Sen. Kirk: GOP should 'man up' and vote on SCOTUS nominee

Sen. Mark KirkMark Steven Kirk10 top Republicans who continue to deny the undeniable GOP senator says he doesn't remember signing 2016 letter urging 'reform' of Ukraine prosecutor's office The 13 Republicans needed to pass gun-control legislation MORE (R-Ill.) took a swing at his party Friday, saying Republicans need to "man up" and give Supreme Court nominee Merrick Garland a vote. 

"Just man up and cast a vote. The tough thing about these senatorial jobs is you get yes or no votes. Your whole job is to either say yes or no and explain why," he told “The Big John Howell Show” on WLS-AM in Chicago.
 
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The Illinois Republican, who faces a tough reelection bid, was quick to break with the party's strategy to block President Obama's Supreme Court pick from getting a hearing, a vote or, in most cases, a meeting. 
 
He told The Hill last month he would accept a meeting with the president's nominee and added this week that "I will assess Judge Merrick Garland based on his record and qualifications."
 
Kirk's seat is expected to be a top Democratic target in November.
 
Republican Sens. Rob PortmanRobert (Rob) Jones PortmanOvernight Defense — Presented by Boeing — Pence says Turkey agrees to ceasefire | Senators vow to move forward with Turkey sanctions | Mulvaney walks back comments tying Ukraine aid to 2016 probe On The Money: Senate fails to override Trump veto over border emergency | Trump resort to host G-7 next year | Senators to push Turkey sanctions despite ceasefire | McConnell tees up funding votes Senate fails to override Trump veto over emergency declaration MORE (Ohio), Kelly AyotteKelly Ann AyotteGOP fears Trump backlash in suburbs Trump makes rare trip to Clinton state, hoping to win back New Hampshire Key endorsements: A who's who in early states MORE (N.H.) and Ron JohnsonRonald (Ron) Harold JohnsonAmbassador Gordon Sondland arrives on Capitol Hill for testimony in impeachment inquiry GOP cautions Graham against hauling Biden before Senate Sondland could provide more clues on Ukraine controversy MORE (Wis.), who also face tough reelection bids, have suggested they would be willing to meet with Garland but that they think the seat should remain empty until next year.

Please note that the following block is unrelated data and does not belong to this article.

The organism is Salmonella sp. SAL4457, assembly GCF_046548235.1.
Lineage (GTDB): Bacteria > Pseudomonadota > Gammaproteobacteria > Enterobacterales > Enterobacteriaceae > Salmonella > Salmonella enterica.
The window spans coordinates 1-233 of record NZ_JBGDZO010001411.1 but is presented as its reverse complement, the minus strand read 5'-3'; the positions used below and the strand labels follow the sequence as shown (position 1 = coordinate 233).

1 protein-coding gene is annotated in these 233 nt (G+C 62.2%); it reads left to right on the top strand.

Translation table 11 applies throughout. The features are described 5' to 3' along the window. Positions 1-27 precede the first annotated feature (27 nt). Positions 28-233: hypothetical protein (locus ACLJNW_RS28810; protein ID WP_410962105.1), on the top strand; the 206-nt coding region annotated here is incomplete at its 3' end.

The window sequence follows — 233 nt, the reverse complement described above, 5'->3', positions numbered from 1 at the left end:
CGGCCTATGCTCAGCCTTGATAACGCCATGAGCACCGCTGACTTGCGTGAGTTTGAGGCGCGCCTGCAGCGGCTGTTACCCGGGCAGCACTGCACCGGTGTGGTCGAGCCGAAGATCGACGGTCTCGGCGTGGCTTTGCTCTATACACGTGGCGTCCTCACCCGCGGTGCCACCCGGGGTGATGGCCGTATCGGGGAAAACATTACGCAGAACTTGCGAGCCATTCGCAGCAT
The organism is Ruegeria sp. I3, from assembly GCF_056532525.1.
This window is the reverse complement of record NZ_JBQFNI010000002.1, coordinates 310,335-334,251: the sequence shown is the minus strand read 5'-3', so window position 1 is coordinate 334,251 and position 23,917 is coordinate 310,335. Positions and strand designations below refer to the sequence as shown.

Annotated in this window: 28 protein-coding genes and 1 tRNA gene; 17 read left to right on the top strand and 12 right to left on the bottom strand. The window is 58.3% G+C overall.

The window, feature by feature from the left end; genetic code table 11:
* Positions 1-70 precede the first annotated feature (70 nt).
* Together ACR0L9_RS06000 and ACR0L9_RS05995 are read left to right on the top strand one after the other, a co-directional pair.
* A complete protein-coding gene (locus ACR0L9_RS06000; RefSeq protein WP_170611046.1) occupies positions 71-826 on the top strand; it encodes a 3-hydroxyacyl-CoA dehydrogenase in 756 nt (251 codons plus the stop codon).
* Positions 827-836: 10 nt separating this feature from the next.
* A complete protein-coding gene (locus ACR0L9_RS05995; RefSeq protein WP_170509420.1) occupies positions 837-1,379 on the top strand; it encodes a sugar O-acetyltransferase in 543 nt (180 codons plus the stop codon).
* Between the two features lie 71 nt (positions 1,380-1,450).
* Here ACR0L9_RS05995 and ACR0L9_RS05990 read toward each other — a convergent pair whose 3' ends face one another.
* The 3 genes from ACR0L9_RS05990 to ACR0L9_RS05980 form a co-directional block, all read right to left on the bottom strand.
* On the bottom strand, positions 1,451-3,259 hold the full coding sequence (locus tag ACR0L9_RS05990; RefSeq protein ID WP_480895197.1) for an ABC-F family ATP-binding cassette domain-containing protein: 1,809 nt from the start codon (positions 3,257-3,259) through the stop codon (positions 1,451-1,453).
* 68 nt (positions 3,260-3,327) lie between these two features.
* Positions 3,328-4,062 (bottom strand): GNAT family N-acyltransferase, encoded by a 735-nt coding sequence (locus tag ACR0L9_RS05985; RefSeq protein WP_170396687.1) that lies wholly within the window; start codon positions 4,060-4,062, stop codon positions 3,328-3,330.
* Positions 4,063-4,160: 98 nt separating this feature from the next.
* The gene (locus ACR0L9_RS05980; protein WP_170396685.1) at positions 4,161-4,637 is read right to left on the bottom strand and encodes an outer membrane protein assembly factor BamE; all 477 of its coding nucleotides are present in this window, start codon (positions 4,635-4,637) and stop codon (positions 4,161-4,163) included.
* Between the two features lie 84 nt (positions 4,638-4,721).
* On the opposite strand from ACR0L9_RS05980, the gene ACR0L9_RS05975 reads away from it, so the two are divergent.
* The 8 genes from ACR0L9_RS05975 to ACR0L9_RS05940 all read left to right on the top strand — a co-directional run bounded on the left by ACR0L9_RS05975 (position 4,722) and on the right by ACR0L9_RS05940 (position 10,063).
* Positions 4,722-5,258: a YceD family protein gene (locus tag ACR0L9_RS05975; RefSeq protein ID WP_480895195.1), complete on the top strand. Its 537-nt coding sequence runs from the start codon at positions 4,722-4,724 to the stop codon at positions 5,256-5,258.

Kirk appeared to acknowledge that Friday. Asked about the potential for hearings, he said  "I think that given Mitch's view, I don't see his view changing too much. You know, eventually, we'll have an election and we will have a new president. The new president will obviously come forward with a nomination." 
 
Democrats were quick to pounce on his response, suggesting he needed to stand up to his party. 
 
"Sen. Kirk's refusal to demand his Republican colleagues provide Illinois native Judge Merrick Garland with a fair hearing and an up-or-down vote is an affront to Illinois voters," said Sean Savett, the Democratic Party of Illinois senior communications adviser. 
 
He added that if Kirk were "serious about fulfilling his constitutional responsibilities, he would publicly rebuke the strategy of the Republican Majority Leader he voted for, not predict the strategy's success."